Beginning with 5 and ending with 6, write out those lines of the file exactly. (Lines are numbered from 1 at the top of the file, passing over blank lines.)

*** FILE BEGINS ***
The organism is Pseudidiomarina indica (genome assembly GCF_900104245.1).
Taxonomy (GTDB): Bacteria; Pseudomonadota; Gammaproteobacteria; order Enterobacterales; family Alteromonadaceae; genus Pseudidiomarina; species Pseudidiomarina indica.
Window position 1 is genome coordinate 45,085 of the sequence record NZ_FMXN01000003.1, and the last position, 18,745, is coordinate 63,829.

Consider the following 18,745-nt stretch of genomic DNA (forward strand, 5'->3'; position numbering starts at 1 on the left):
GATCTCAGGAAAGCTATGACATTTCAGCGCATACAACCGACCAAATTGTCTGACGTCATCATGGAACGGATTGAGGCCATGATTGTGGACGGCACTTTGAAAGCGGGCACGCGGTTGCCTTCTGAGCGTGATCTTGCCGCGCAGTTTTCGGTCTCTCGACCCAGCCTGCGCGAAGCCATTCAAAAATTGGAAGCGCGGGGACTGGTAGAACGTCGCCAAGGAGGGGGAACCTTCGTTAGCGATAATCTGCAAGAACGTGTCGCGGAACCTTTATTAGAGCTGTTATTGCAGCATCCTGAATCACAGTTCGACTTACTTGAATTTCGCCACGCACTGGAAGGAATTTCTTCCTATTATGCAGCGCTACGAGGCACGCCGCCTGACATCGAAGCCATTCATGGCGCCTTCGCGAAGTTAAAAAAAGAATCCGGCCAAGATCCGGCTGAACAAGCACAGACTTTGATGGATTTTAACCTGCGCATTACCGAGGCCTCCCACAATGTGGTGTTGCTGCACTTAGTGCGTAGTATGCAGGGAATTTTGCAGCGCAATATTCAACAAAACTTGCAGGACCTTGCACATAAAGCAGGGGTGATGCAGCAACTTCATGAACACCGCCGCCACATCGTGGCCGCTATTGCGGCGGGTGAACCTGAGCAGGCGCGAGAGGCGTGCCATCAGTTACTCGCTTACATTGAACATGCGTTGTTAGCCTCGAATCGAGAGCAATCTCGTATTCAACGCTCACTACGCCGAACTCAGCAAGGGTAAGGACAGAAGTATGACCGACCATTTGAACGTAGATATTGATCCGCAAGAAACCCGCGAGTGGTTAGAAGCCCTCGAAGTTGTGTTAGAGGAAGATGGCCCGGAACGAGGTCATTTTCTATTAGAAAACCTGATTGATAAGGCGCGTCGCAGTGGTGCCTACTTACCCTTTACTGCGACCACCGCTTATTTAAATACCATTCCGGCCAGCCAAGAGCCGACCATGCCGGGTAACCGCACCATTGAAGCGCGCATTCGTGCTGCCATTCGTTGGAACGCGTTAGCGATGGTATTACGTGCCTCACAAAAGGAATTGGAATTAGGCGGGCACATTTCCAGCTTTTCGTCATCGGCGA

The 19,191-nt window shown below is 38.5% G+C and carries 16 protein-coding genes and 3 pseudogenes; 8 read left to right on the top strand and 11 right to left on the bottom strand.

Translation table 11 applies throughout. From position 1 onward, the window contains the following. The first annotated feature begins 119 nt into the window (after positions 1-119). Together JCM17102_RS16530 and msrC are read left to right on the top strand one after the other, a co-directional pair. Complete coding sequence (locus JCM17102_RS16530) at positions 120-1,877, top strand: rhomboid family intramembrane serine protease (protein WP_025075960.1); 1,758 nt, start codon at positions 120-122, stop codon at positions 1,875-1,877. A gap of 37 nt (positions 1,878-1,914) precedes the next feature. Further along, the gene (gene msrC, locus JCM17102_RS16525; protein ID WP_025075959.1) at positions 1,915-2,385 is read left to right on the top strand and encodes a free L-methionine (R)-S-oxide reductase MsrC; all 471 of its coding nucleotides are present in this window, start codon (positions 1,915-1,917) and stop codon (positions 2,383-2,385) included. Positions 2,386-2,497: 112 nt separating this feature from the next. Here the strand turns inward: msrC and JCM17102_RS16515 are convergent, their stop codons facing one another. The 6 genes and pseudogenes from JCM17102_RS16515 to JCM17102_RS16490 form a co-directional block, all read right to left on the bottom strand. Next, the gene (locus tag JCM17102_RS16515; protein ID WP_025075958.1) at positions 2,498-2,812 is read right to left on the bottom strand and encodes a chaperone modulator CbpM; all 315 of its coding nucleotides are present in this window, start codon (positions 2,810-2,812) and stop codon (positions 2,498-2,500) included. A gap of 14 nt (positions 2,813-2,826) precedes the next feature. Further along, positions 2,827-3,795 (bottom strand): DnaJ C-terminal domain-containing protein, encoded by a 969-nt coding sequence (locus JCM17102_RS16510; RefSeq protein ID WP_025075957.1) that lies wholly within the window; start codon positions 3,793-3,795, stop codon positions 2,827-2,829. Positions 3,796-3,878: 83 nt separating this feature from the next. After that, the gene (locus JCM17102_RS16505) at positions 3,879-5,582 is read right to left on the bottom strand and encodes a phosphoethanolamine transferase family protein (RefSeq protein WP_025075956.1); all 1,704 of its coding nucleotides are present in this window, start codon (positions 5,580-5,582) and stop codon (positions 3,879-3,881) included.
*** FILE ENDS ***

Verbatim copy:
GATCTCAGGAAAGCTATGACATTTCAGCGCATACAACCGACCAAATTGTCTGACGTCATCATGGAACGGATTGAGGCCATGATTGTGGACGGCACTTTGAAAGCGGGCACGCGGTTGCCTTCTGAGCGTGATCTTGCCGCGCAGTTTTCGGTCTCTCGACCCAGCCTGCGCGAAGCCATTCAAAAATTGGAAGCGCGGGGACTGGTAGAACGTCGCCAAGGAGGGGGAACCTTCGTTAGCGATAATCTGCAAGAACGTGTCGCGGAACCTTTATTAGAGCTGTTATTGCAGCATCCTGAATCACAGTTCGACTTACTTGAATTTCGCCACGCACTGGAAGGAATTTCTTCCTATTATGCAGCGCTACGAGGCACGCCGCCTGACATCGAAGCCATTCATGGCGCCTTCGCGAAGTTAAAAAAAGAATCCGGCCAAGATCCGGCTGAACAAGCACAGACTTTGATGGATTTTAACCTGCGCATTACCGAGGCCTCCCACAATGTGGTGTTGCTGCACTTAGTGCGTAGTATGCAGGGAATTTTGCAGCGCAATATTCAACAAAACTTGCAGGACCTTGCACATAAAGCAGGGGTGATGCAGCAACTTCATGAACACCGCCGCCACATCGTGGCCGCTATTGCGGCGGGTGAACCTGAGCAGGCGCGAGAGGCGTGCCATCAGTTACTCGCTTACATTGAACATGCGTTGTTAGCCTCGAATCGAGAGCAATCTCGTATTCAACGCTCACTACGCCGAACTCAGCAAGGGTAAGGACAGAAGTATGACCGACCATTTGAACGTAGATATTGATCCGCAAGAAACCCGCGAGTGGTTAGAAGCCCTCGAAGTTGTGTTAGAGGAAGATGGCCCGGAACGAGGTCATTTTCTATTAGAAAACCTGATTGATAAGGCGCGTCGCAGTGGTGCCTACTTACCCTTTACTGCGACCACCGCTTATTTAAATACCATTCCGGCCAGCCAAGAGCCGACCATGCCGGGTAACCGCACCATTGAAGCGCGCATTCGTGCTGCCATTCGTTGGAACGCGTTAGCGATGGTATTACGTGCCTCACAAAAGGAATTGGAATTAGGCGGGCACATTTCCAGCTTTTCGTCATCGGCGA

The 19,191-nt window shown below is 38.5% G+C and carries 16 protein-coding genes and 3 pseudogenes; 8 read left to right on the top strand and 11 right to left on the bottom strand.